RAMSTEIN AIR BASE, Germany --
After 37 and a half years in the U.S. Air Force, Gen. Frank Gorenc shared a few departing words to Airmen as he prepares for the Aug.11 change of command and future retirement.
As U.S. Air Forces Europe – Air Forces Africa commander for the past three years, Gorenc will leave behind an exceptional legacy that has helped propel all European-based Airmen to the next level by reinvigorating a Forward, Ready, Now mentality.
“It’s always an honor and a privilege to be a commander, it’s really an honor and privilege to be a commander when you’re presented with a significant challenge; a worldwide challenge that tests not only the people, but the organization,” he said.
From day-one at the helm of USAFE-AFAFRICA, the commander was presented with a number of challenges testing his ability to lead the command on a multitude of fronts, while maintaining the longstanding allied partnerships within Europe. In 2014 alone, USAFE-AFAFRICA’s endurance was tested again and again, including Russia’s actions in Crimea, the proliferation of Daesh, and the deadly Ebola outbreak in Africa. European Airmen cinched the opportunity to serve up a dose of Airpower under Gorenc’s leadership through strategic and humanitarian capabilities.
“The satisfaction of watching our Airmen do the business of the Air Force over the last three years has simply been spectacular, and personally fulfilling. It was a significant three years in our history and we always rose to meet the challenge,” he said.
He attributed USAFE’s success to the fact the Air Force has always been a non-stop force of innovation since its inception in 1947.
“It’s been reassuring to see that we continue to develop and nurture Airmen that understand, that when our nation calls, they rise to the occasion and deliver our core competencies in a way that allows us to consistently win 100-0, not 51-49,” said Gorenc. “In this business, winning 51-49 is not an option.
The general said he’s proud to see Airmen continue to build upon each generation’s success to further the Air Force’s core competencies of air and space superiority, intelligence, surveillance and reconnaissance, rapid mobility, strike, and command and control.
“It’s very satisfying to know how consistent the Air Force message has been and how we have been able to find better ways to deliver exceptional combat power,” he added.
Since his time and graduation from the U.S. Air Force Academy in 1979, the general has repeatedly set and achieved many of his goals throughout his career, but he said it wouldn’t have been possible without the help of strong mentors and family support.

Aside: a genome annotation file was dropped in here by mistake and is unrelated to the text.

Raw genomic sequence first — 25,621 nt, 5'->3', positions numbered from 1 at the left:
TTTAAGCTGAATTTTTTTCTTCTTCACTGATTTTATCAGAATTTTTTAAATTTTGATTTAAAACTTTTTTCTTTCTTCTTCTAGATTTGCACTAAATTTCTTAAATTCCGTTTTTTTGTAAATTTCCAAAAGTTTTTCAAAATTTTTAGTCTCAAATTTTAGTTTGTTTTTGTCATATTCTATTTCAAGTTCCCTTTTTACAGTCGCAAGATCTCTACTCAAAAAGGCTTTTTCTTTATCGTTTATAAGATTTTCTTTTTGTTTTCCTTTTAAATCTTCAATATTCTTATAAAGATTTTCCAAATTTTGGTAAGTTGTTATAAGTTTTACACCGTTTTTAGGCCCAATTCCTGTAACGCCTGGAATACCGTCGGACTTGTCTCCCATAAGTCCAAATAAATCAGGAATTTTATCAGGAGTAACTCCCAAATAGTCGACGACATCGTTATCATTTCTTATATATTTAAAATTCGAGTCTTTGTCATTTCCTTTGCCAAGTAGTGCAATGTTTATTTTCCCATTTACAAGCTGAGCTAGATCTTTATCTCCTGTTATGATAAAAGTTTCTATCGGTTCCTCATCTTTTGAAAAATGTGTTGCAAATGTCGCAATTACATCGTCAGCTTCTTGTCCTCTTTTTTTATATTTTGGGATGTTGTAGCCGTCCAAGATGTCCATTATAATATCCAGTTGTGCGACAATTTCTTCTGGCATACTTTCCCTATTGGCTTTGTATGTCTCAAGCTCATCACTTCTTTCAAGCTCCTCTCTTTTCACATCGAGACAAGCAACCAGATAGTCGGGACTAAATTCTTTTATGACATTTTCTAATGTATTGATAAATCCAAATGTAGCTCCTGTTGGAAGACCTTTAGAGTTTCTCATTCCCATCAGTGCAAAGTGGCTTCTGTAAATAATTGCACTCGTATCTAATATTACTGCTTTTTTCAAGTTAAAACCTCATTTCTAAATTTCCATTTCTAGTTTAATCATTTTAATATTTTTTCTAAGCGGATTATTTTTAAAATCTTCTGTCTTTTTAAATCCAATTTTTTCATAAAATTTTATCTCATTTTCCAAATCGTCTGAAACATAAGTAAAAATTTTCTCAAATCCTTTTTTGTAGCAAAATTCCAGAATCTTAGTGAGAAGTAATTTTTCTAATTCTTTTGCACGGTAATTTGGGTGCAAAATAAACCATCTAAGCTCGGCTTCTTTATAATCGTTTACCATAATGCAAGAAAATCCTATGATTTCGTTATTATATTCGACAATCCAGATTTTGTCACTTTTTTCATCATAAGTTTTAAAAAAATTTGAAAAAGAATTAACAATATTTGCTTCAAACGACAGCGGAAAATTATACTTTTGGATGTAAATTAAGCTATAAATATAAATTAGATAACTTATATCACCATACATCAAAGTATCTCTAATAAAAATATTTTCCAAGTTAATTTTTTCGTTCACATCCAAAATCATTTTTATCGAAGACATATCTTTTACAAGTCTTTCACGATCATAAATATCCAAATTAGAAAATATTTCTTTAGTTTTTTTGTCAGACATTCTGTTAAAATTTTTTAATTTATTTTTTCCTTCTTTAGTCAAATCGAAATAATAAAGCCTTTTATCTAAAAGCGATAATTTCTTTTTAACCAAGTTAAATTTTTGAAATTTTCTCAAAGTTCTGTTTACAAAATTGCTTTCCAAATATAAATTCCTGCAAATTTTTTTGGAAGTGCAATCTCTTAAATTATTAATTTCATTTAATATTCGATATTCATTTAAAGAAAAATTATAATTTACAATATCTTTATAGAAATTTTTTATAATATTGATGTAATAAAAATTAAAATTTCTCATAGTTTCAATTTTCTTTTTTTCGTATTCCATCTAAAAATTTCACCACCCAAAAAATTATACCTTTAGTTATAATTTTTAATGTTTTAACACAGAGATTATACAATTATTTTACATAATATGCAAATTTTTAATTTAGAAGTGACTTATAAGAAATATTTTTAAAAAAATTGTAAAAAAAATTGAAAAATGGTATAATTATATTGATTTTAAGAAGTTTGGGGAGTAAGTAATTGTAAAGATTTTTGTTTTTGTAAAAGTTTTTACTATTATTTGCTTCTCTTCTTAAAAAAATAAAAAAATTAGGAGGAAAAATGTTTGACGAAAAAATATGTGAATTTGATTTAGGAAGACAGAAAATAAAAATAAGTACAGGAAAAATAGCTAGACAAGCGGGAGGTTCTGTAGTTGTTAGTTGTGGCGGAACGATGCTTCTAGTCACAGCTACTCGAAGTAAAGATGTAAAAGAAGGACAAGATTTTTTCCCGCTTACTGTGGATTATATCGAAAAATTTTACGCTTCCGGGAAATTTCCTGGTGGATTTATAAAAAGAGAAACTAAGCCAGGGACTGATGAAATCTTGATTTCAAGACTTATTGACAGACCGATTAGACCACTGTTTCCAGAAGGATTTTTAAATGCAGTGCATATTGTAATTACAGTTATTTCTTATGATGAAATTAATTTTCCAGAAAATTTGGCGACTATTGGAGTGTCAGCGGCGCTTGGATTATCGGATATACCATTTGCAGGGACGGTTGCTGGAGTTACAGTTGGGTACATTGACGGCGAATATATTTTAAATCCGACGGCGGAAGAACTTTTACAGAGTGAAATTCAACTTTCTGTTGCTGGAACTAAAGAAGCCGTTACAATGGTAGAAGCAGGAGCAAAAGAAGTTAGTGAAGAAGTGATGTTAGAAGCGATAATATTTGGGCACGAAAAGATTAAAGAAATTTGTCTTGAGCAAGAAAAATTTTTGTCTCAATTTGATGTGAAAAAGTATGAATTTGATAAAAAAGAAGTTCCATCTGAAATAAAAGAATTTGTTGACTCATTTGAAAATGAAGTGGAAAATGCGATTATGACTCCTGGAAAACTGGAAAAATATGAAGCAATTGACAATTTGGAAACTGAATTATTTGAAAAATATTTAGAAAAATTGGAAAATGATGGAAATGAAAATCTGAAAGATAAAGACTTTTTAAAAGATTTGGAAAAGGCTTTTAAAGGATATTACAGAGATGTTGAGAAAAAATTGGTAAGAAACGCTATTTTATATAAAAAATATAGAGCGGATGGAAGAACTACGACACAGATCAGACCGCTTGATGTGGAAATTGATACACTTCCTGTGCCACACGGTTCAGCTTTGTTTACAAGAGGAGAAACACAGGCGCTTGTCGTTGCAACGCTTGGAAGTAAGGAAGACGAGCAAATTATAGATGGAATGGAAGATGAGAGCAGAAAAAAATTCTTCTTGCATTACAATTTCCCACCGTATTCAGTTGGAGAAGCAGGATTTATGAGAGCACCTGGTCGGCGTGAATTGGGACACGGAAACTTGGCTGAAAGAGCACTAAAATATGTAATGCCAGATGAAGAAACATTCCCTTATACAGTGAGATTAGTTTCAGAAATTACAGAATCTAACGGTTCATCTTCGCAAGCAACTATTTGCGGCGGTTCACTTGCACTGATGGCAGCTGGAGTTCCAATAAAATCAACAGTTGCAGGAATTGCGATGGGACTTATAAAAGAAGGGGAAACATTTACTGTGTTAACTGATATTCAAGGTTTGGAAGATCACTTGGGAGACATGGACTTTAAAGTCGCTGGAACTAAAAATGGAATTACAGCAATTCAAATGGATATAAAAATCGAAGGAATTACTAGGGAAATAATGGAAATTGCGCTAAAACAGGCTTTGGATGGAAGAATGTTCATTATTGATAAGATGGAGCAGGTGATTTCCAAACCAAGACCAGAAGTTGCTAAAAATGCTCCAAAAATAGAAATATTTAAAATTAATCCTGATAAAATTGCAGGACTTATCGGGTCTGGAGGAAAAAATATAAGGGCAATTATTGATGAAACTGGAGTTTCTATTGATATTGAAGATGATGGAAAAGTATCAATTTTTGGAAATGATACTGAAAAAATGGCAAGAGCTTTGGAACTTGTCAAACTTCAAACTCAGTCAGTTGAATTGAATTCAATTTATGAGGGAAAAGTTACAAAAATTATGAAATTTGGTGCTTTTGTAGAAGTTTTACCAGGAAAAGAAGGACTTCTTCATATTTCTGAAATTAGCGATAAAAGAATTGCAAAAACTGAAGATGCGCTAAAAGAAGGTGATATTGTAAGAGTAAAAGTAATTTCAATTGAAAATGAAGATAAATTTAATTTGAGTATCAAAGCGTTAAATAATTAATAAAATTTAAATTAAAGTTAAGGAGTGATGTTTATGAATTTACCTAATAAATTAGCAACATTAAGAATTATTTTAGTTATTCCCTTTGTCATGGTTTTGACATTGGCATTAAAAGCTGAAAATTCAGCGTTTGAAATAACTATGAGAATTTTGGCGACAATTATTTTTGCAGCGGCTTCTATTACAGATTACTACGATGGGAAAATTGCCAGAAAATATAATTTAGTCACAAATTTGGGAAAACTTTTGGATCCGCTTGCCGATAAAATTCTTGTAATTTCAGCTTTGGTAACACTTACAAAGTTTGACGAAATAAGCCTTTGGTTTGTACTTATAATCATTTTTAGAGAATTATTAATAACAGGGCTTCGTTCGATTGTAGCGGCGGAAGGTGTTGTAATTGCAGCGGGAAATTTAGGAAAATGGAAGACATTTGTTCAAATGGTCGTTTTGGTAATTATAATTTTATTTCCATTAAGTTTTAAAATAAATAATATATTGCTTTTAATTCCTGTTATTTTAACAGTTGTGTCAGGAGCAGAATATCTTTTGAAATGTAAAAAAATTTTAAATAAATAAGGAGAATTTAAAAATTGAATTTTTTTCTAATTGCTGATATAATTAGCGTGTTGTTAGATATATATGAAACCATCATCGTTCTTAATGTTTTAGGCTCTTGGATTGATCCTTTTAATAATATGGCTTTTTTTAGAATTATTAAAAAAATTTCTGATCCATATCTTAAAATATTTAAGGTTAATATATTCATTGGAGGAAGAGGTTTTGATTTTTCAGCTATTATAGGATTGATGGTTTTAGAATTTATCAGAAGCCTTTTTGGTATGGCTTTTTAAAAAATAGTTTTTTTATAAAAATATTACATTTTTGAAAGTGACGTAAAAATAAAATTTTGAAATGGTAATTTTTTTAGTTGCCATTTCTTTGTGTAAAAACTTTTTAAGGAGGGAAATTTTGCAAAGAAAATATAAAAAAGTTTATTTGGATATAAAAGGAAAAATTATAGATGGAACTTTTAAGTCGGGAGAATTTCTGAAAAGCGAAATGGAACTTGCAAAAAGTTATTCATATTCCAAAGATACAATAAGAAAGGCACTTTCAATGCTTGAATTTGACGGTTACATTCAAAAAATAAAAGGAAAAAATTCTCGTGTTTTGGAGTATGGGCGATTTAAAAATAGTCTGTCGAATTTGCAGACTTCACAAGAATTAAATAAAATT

“I’ve had many mentors, I can’t really describe just one,” said Gorenc. “I’ve had a lot of immediate supervisors that have taken care of me in a way that I never expected.
“Those mentors, what they did have in common, is that they recognized my potential and they helped me realize that potential,” he said. “They saw it fit to make sure they advocated for me in a way that would allow me to continue my career.”
In his time, he’s traveled all around the globe and seen too many changes to count, but one of his favorite moments came fairly early on in his career.
“One of the best memories that I have occurred after 10 years of being in the Air Force,” he said.
It was his first real deployment and he was flying combat missions during the first Gulf War.
“At that time, it was really great to see my training and my mission really come together for the first time,” he recalled. “It was great to experience that moment where everything you’ve learned is put to practice and you realize that your training enabled you to do the mission so well.”
Gorenc still aspires to reinforce just how important each Airman’s role in Europe is to the overall Air Force mission and American partnerships.
“The most important thing that Airmen do in the European theater is work with our allies and partners to develop and nurture trust.
“The Airman’s key role overseas is to be an ambassador,” he said. “Each and every one of us is charged with promoting relationships, building trust, and enabling our allies and partners to bring peace and stability to the world.”
As his time in blue draws to a close, Gorenc also said memories of his family and all of their sacrifices and support during his career hold a very special place in his heart.
“Looking back and remembering all the things my family and I have experienced, and seeing how my wife, Sharon, and my kids, Michael and Helen, have come through and enjoyed everything the Air Force had to offer is so special to me. It was just a great place to raise a family and it was a great memory that I have now as I retire.”